Prepare for Insect-geddon: 2004’s cicadas are about to wake up

Sarah Lambert, Managing Editor

Image of a periodical cicada
Unlike annual cicadas that are greenish with black eyes, periodical cicadas are black with terrifying red eyes. (Photo via Flickr)

It was the spring of 2004, same-sex marriage was legalized for the first time in Massachusetts, John Kerry and George W. Bush were gearing up for the election, and an apocalyptic invasion of insects was underway. 

These insects, known commonly as “periodical cicadas,” belonged to a specific swarm called  Brood X. This brood spent the spring and early summer of 2004 plaguing a large portion of the east coast and mid-Atlantic. Although not dangerous, their sheer quantity terrorized Falls Church City and surrounding communities, leaving squished carcasses on walkways and bodily fluids plastered against windshields, before they eventually died and their offspring burrowed into the ground to live quietly for the next 17 years.

Now, 17 years after the last appearance of Brood X, the COVID-19 pandemic appears to be the only apocalyptic plague on people’s minds. Memories of 2004’s Cicada Spring are now all but forgotten. But as we plan for a spring and summer full of “outdoor socially-distanced gatherings,” the ground is beginning to warm, and the long-forgotten insects are clawing towards the surface, ready to provide a rude awakening. 

Many of us, informed of the incoming assault or not, don’t know what to expect. While most of our parents and teachers experienced the terror of Brood X, most Mason students weren’t even born yet, and those who were were far too young to be conscious of a swarm of superbugs. So to make sure everyone is going into insect-geddon informed, this is a list of things you should know before May:

  • Northern Virginia is an epicenter of the Brood, meaning that this area will get more cicadas this spring than most places.
  • Cicadas will emerge with as many as 1.5 million cicadas per acre. That is approximately 1,980,000 cicadas on the Mason football field alone.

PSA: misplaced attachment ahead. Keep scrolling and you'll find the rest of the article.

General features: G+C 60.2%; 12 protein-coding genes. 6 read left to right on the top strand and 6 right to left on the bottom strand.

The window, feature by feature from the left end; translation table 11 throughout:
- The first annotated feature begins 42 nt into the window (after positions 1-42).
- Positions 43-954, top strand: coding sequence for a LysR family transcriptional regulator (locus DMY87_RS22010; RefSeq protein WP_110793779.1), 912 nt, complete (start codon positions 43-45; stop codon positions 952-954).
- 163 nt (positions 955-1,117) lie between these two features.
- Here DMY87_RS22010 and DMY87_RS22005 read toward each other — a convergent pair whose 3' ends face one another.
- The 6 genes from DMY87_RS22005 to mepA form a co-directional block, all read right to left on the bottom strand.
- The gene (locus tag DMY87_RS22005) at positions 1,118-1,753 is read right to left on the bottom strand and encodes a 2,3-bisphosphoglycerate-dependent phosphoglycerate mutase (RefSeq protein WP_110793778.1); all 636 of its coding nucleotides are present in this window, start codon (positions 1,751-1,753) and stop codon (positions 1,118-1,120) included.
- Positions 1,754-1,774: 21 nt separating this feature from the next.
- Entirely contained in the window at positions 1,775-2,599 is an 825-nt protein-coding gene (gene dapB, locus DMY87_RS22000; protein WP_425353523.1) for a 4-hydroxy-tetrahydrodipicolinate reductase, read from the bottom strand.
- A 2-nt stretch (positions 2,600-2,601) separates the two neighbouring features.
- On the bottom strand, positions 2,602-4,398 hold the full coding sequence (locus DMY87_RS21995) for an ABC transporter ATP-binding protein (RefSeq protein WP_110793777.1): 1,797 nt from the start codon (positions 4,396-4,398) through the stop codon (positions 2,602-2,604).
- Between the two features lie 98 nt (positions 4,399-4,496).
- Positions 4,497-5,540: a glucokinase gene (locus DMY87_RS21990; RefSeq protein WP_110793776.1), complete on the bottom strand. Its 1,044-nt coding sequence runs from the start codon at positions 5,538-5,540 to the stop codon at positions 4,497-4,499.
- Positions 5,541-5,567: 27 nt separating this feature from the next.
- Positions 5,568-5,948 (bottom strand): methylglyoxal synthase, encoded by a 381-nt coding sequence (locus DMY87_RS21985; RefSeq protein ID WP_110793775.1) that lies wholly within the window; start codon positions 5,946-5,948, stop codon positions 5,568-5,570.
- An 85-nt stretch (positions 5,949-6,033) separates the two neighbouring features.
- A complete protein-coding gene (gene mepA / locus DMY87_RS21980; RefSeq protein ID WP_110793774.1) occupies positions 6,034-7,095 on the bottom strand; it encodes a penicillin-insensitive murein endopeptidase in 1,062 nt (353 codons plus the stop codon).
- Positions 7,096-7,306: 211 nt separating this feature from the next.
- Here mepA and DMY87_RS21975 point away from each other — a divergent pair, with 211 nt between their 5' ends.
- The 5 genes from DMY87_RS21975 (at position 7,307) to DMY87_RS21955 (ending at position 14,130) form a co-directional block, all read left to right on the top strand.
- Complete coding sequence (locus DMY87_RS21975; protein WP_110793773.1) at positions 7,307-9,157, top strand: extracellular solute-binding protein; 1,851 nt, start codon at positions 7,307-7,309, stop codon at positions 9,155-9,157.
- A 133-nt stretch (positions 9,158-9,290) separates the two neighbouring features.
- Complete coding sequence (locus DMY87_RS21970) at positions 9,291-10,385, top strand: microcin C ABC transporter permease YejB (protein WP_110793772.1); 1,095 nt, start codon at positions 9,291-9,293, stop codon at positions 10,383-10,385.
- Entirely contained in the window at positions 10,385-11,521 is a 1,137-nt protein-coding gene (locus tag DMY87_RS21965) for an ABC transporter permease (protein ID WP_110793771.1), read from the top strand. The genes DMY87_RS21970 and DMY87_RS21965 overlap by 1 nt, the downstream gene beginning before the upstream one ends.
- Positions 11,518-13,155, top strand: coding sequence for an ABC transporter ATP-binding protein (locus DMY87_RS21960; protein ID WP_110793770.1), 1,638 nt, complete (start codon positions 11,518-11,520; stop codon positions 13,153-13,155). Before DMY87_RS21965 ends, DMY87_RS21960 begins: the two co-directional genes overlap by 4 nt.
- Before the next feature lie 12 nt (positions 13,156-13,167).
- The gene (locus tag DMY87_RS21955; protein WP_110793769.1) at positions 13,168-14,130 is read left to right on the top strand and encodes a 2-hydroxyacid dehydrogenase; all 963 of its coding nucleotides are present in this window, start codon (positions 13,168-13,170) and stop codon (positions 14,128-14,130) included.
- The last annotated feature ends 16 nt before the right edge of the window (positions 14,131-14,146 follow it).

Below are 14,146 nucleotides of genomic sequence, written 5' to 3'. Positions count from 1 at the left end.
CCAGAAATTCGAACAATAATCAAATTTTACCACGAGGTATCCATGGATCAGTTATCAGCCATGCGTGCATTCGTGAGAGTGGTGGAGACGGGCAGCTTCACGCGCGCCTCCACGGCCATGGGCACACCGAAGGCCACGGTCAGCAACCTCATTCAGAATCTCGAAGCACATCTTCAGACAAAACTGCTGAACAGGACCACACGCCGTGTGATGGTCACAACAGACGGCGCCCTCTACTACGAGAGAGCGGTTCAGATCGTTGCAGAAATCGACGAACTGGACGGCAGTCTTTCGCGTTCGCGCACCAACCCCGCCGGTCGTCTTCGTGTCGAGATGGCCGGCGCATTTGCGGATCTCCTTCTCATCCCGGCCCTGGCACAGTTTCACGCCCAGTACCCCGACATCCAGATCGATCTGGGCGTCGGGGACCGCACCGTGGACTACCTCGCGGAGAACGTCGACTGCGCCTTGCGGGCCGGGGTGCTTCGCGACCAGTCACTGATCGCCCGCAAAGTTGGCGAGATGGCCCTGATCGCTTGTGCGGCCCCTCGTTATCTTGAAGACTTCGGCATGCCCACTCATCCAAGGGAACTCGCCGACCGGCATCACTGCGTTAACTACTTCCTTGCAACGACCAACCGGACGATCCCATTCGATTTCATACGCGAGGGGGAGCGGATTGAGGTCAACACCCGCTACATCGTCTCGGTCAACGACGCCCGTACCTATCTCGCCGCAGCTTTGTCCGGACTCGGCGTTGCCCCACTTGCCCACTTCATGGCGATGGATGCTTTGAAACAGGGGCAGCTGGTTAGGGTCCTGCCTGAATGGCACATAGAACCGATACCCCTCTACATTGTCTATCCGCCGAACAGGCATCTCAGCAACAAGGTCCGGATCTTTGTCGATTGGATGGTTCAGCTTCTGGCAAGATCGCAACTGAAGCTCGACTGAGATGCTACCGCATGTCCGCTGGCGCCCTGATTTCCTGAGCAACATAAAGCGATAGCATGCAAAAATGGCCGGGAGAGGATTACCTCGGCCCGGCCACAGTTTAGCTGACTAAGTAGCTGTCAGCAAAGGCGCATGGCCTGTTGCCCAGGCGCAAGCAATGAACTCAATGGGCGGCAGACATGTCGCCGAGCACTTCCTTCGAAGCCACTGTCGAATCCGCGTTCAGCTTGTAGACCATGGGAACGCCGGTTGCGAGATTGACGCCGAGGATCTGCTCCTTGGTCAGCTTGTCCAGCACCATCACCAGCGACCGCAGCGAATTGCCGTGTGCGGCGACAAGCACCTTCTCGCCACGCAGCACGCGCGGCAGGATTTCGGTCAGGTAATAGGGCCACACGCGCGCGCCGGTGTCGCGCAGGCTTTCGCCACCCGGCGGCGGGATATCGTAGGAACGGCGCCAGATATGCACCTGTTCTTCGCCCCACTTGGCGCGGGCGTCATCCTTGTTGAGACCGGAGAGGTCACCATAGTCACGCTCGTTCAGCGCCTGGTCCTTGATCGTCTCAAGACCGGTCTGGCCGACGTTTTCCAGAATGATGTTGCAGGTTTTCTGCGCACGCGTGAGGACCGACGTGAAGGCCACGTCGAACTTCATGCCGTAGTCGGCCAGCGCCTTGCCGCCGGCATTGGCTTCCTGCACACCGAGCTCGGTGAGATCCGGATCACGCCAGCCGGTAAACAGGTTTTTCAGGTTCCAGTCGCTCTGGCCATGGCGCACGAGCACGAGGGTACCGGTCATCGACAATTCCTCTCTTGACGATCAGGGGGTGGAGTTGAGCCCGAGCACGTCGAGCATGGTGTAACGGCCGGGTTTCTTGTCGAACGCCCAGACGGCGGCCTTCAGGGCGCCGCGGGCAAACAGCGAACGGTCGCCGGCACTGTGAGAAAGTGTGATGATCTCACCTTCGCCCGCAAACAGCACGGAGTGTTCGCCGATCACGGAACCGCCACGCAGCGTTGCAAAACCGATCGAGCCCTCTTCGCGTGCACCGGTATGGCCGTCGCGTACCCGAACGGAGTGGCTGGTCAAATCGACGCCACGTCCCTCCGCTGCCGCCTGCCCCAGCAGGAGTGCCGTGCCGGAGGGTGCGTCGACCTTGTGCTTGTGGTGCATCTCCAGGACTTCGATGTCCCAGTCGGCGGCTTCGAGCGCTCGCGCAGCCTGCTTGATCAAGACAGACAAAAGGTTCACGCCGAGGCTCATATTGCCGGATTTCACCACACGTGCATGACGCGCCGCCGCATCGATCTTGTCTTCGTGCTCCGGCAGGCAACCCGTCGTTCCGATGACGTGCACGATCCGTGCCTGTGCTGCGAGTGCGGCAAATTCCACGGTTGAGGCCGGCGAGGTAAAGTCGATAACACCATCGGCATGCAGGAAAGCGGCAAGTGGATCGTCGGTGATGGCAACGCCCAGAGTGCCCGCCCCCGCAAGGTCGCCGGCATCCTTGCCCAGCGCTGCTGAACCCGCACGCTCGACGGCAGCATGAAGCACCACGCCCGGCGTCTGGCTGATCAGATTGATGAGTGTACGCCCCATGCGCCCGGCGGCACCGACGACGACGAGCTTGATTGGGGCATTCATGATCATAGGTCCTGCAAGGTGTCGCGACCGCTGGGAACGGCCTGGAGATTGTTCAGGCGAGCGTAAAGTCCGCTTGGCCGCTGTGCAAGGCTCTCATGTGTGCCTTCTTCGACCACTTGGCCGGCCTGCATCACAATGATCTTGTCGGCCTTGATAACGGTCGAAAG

• Wildlife will go crazy as they gorge themselves on the free buffet, so expect a loud alarm clock every morning from hungry birds.
  • Periodical cicadas are known for their earsplitting sound, which is produced by the males of the species to attract females. The chorus of cicadas can reach 90 to 100 decibels, which is as loud as a lawnmower from three feet away and louder than a low-flying plane. 
  • They’re really big, measuring about 1 to 2 inches long with a wingspan of 3 to 4 inches.
  • They’ll be here a while, as they are expected to appear in late April and leave in mid-July. 
  • Surfaces will be littered with their exoskeletons. 
  • Your dogs will try to eat cicadas on walks — make sure they do not. Not only are their sharp bodies a choking hazard but if pesticides were used in your area the pesticide won’t kill the cicadas, but can kill a dog that eats the cicada.
  • Male cicadas die after they mate and female cicadas die after they lay their eggs. The rotting corpses will begin to smell so it is recommended to collect the bodies and bury them in a deep hole. 
  • Be careful under trees, cicadas urinate off of tree branches. Their urine is by no means dangerous but if you aren’t interested in insect urine in your hair you may want to wear a hat. 
  • Don’t do yard work during mid-day. Cicadas sometimes confuse the vibrations of power tools with the vibrations of the males and may swarm to you if you’re using loud tools. If you have to do yard work, try and schedule it for dawn or dusk when they are less active.

If you aren’t planning on locking yourself indoors for the impending doomsday, you may be interested in downloading Cicada Safari. The app helps researchers map Brood X for scientific study.  When you see cicadas, you can snap a picture in the app that will automatically report to Mount Saint Joseph University in Cincinnati for a team of students to map.